And then there’s the aftermath of information that has slowly surfaced like dirty dish water scum after the presentation. The Xbox One was widely reported to block used games, and it seems that this long, hotly contested rumour is indeed true. Microsoft has stated that retail discs will install a game’s data onto the Xbox One’s hard drive, which is worryingly small at only 500GB. You can then give that disc to a friend to use, but when your friend attempts to install the same game on their console an activation fee will be required – que mass headaches and outrage from those who share games with family and friends.
The future for used games is, therefore, uncertain but confusingly not as straightforward.
Microsoft has confirmed that if you sign in with your profile (the profile of the person who’s console it was first registered on) you will be able to play it on a friend’s console, but this still doesn’t address the example used here. Basically, the whole thing is total mess with one person saying one thing and someone else saying another.
The future for used games is, therefore, uncertain but confusingly not as straightforward. Microsoft has promised a solution for reselling games and trade-ins; though they’re keeping schtum for now. Either way, its a draconian feature, and one that their competitors will be glad they do not share – as will retailers.
But the bad news doesn’t end there. Microsoft has stated that the Xbox One does not need to be connected to the Internet constantly, as many feared. However, it does have to be connected to the Internet at least once a day. If you want to continue to play a single-player game, the Xbox One will require verification at least once every 24 hours. Yes, that means all of you who don’t have an Internet connection or, God forbid, you experience a blackout for 24 hours, will suffer the consequences of Microsoft’s new DRM measures.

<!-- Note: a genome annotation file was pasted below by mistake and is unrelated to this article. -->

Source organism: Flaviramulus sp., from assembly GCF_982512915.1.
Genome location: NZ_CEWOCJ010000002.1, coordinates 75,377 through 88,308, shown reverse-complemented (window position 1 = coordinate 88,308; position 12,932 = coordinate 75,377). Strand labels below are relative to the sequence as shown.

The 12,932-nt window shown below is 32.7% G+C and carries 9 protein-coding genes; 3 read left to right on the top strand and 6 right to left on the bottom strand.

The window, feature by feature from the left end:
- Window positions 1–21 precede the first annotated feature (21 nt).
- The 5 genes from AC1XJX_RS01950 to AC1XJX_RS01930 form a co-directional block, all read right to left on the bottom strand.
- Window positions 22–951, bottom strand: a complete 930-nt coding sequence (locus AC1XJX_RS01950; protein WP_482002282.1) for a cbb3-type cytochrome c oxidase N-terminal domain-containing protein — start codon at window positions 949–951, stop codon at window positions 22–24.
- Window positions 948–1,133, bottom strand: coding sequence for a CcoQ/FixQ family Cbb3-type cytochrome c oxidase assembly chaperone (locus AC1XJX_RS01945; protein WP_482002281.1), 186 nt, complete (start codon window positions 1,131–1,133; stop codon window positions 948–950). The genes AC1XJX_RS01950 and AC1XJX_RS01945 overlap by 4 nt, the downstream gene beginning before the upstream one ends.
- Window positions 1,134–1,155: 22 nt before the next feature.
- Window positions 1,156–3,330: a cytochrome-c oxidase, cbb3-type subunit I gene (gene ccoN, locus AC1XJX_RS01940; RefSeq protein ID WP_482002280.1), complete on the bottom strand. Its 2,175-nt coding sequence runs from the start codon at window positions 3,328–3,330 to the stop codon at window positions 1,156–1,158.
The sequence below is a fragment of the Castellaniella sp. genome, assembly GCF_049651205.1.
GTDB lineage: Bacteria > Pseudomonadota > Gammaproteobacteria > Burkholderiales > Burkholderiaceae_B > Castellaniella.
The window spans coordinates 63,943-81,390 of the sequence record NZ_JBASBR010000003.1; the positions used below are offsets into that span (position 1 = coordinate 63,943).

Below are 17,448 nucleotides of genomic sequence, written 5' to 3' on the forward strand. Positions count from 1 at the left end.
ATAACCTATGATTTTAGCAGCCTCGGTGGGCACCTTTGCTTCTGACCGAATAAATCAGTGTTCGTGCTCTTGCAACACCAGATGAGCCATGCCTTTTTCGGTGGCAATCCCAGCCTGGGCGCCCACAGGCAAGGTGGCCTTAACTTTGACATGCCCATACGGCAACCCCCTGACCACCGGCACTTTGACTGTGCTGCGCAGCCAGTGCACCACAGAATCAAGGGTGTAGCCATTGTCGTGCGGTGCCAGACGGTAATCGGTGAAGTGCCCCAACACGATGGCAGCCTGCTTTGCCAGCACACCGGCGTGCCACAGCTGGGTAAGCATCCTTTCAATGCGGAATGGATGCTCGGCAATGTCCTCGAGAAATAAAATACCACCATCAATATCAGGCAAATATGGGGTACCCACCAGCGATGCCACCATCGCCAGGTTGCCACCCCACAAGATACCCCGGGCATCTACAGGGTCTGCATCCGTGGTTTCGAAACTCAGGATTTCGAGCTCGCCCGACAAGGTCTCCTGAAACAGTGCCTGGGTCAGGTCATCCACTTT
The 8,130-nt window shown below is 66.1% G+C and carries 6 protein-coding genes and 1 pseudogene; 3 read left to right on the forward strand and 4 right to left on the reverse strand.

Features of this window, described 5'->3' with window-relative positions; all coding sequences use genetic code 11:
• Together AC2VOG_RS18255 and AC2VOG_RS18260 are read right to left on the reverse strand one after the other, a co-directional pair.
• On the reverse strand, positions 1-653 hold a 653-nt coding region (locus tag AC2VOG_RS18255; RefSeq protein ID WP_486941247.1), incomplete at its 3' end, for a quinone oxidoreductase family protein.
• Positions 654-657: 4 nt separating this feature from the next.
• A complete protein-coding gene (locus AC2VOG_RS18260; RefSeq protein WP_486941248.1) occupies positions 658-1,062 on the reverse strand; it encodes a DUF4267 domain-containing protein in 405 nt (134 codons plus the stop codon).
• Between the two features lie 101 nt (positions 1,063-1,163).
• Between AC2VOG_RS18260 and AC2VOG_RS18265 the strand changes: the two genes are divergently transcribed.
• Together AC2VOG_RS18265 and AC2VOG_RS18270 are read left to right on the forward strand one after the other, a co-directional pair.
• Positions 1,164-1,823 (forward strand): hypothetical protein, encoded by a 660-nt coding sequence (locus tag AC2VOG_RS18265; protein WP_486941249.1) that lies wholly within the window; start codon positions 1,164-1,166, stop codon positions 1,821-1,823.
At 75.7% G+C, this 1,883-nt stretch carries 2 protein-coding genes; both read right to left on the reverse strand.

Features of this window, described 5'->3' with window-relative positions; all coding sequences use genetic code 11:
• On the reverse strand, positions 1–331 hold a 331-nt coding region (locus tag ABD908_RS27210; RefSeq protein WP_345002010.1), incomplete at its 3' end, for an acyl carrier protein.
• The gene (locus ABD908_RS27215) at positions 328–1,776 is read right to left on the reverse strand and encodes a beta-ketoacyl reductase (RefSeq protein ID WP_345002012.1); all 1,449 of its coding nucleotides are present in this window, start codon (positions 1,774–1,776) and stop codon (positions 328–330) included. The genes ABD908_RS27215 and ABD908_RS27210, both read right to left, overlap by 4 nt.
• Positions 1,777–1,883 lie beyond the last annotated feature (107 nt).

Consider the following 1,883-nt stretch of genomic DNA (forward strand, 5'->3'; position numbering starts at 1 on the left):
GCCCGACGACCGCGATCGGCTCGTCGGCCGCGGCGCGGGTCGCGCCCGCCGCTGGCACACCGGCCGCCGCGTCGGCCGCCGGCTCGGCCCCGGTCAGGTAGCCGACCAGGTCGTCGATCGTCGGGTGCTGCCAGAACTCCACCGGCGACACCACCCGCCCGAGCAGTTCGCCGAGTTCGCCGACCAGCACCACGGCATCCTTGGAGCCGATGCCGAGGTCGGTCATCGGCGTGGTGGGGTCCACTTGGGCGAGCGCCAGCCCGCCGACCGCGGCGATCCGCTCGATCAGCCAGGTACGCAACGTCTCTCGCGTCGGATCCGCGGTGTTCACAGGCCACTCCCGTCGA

Microsoft’s new Kinect camera will also be tied to the console at all times. If it’s not connected, the Xbox One will not operate. The question that has to be asked, then, is how many of us really feel comfortable having a voice and spacial recognition camera staring at us night and day? The answer is probably no one. However, you best get used to it, because Microsoft’s ensured its integral to the Xbox One – whether you like it or not.
To further the disappointment, much like Sony’s PS4, the Xbox One will not be backwards compatible with Xbox 360 titles or XBLA games – that’s a library spanning almost eight years made practically redundant in one swift swoop. The result of a move that some may call “expected”, is that the Xbox One is forced to start from scratch. There will be no old games to fall back on to comfort early adopters in the inevitable software droughts that sting every new console during the slow launch months.
In the end, Microsoft’s intentions are abundantly clear: the Xbox One is aimed squarely at those who wish for a do-it-all, fancy set-top box which is packed to the hilt with multimedia capabilities, and one which can ensure the company never misses an opportunity to cash in on its consumers. The ever-shying Xbox controller is sadly the last remaining sign that Microsoft still actually cares about gamers; because the above decisions present undeniable and damning proof that they do not.
What did you think of Microsoft’s new console? Let us know in the comments below.